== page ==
This October 2021 marks the 18th annual Cybersecurity Awareness Month. Highlighting the importance of cybersecurity, and bringing awareness to the general public, this year’s theme is “Do Your Part. #BeCyberSmart”.
A joint venture between the Cybersecurity & Infrastructure Security Agency (CISA) and the National Cyber Security Alliance (NCSA), the aim is to ensure “that all Americans have the resources they need to be safer and more secure online”.
create and implement broad-reaching education and awareness efforts to empower users at home, work and school with the information they need to keep themselves, their organizations, their systems and their sensitive information safe and secure online and encourage a culture of cybersecurity.
Each week this Cybersecurity Awareness Month has a different focus. Starting out with Week One and “Be Cyber Smart”, the theme of Week Two is “Phight the Phish!”.
What is Phishing?
Phishing is an attack technique that uses social engineering to trick victims into taking an action that will grant the adversary access to the victim’s systems or data.
With 75% of organisations experiencing a phishing attack in 2020, and 22% of data breaches involving phishing, it’s clear that we need more awareness and more protections against phishing attacks.
What is the current state of affairs?
The COVID 19 pandemic saw a rise in phishing attacks targeted at individuals, seeking to capitalise on the fear, uncertainty and financial insecurity brought on by the pandemic. In the UK, HMRC related email scams saw people receive emails promising eligibility for income support, and tax returns from fraudsters trying to steal personal information. Additionally, employees reported an increase in phishing emails targeting their corporate emails, with “25% saying they’ve seen increase in fraudulent emails, phishing attempts and spam since the start of the COVID-19 crisis”. Overall, the number of phishing attacks was reported to have soared as much as 220% in 2020 compared to 2019.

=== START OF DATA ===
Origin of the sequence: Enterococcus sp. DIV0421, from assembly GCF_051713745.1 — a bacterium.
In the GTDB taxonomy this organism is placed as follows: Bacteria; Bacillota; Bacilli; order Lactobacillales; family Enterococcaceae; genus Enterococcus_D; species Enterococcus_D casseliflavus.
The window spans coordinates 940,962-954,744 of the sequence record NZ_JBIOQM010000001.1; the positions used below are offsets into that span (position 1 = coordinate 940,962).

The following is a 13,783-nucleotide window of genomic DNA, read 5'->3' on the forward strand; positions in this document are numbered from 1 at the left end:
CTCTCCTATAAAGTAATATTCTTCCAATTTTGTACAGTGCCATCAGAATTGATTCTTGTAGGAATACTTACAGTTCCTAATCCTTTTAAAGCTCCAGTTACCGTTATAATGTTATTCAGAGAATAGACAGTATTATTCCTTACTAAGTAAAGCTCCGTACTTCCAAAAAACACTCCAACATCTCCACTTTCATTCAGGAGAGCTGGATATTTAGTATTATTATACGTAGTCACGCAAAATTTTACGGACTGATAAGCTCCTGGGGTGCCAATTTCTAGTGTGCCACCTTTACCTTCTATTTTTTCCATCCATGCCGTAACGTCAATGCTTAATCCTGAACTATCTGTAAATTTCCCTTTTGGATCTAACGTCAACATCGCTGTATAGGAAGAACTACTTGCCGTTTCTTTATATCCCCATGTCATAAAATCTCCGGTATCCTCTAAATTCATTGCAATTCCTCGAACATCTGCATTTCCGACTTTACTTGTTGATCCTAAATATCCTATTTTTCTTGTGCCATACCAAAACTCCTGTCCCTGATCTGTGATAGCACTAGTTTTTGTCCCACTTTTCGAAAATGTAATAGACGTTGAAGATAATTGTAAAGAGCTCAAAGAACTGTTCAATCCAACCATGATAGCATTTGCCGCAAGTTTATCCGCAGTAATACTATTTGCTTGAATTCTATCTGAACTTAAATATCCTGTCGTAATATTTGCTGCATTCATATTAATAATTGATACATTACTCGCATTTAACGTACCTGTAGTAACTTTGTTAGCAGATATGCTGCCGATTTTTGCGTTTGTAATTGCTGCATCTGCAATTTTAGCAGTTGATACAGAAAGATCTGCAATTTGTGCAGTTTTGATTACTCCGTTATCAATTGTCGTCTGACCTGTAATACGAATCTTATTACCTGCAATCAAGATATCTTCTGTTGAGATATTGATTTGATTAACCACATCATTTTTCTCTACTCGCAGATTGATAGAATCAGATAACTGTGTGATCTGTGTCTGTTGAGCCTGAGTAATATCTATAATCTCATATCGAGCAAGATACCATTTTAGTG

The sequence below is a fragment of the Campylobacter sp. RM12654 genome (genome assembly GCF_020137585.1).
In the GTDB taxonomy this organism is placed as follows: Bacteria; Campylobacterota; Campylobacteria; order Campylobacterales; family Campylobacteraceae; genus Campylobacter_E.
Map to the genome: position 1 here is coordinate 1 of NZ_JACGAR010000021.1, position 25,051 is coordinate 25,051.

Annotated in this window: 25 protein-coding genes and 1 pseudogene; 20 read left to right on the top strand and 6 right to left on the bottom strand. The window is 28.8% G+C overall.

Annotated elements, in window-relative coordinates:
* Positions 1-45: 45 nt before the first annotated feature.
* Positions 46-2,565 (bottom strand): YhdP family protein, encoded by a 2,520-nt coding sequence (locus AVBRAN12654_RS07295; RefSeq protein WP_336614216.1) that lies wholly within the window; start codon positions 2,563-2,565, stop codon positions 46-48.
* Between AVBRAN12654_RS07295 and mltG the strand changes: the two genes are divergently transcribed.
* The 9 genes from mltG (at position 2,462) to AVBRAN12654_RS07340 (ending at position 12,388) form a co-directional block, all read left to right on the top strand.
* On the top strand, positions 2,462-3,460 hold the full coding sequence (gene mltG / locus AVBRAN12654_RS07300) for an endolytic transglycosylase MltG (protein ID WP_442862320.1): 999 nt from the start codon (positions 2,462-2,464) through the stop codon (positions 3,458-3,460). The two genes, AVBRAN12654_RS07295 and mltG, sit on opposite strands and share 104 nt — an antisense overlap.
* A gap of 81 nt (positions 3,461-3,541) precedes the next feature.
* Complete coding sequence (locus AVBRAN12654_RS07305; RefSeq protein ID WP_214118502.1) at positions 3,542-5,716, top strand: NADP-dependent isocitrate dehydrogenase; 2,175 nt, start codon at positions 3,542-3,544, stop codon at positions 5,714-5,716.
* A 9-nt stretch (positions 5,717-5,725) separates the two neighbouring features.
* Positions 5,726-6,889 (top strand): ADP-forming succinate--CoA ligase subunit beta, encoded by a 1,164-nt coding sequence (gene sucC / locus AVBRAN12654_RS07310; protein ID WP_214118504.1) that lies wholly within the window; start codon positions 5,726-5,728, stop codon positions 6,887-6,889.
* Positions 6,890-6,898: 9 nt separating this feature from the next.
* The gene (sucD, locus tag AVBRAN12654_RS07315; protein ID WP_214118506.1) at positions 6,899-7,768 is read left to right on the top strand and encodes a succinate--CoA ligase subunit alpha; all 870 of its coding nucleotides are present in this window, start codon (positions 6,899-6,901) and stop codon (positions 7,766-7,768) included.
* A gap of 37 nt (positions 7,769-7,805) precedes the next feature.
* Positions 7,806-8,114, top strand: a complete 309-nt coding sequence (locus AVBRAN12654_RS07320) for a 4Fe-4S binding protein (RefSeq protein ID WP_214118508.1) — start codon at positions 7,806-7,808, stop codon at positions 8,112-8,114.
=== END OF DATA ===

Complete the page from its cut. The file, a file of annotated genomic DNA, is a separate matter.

How are they doing it?
The MITRE ATT&CK framework provides us with a common language with which to think and communicate about security defences in a methodical and structured way, as well as translate the tactics and techniques of attackers into the language of the board.
In the MITRE ATT&CK Enterprise Framework, Phishing, or Technique T1566, has three sub-techniques – ways that an attacker can achieve their goal of “Phishing” their victim. The sub-techniques are Spearphishing Attachment (T1566.001), Spearphishing Link (T1566.002), and Spearphishing-via-Service (T1566.003).
As an attack technique, “Spearphishing Attachment” relies on the victim opening a file, likely delivered as an attachment to an email. Upon opening, malware, “the adversary’s payload” will either exploit a vulnerability or directly execute on the user’s system. The adversary will use social engineering to convince the victim to click to open the attachment, for example claiming it’s an unpaid invoice requiring urgent attention.
Again leveraging social engineering and relying on User Execution, the use of the Spearphishing Link technique relies on the victim either clicking, or copy and pasting a malicious link in their browser. The malicious website may compromise the victims browser and subsequently their machine directly, or prompt the user to download a file or application containing the exploit.
Spearphishing via service attempts to exploit services like social media platforms, where the victim is likely to be more relaxed and less constrained by strict security policies and protections that may be in place on corporate accounts. They may do this in an attempt to gather information on a company’s environment, in order to better orchestrate an attack, or send malicious links and attachments directly, bypassing corporate restrictions and protections.
What can we do?
Installing antivirus software should detect malicious documents or files once downloaded. Similarly endpoint protection can potentially detect malicious event once files are opened, and security teams can then take remediation actions. An email security software that stops malware and can identify and block impersonation attempts, such as Proofpoint, will help to secure digital channels. Above all, phishing, and cybersecurity awareness education can help empower employees to recognise and avoid phishing attacks.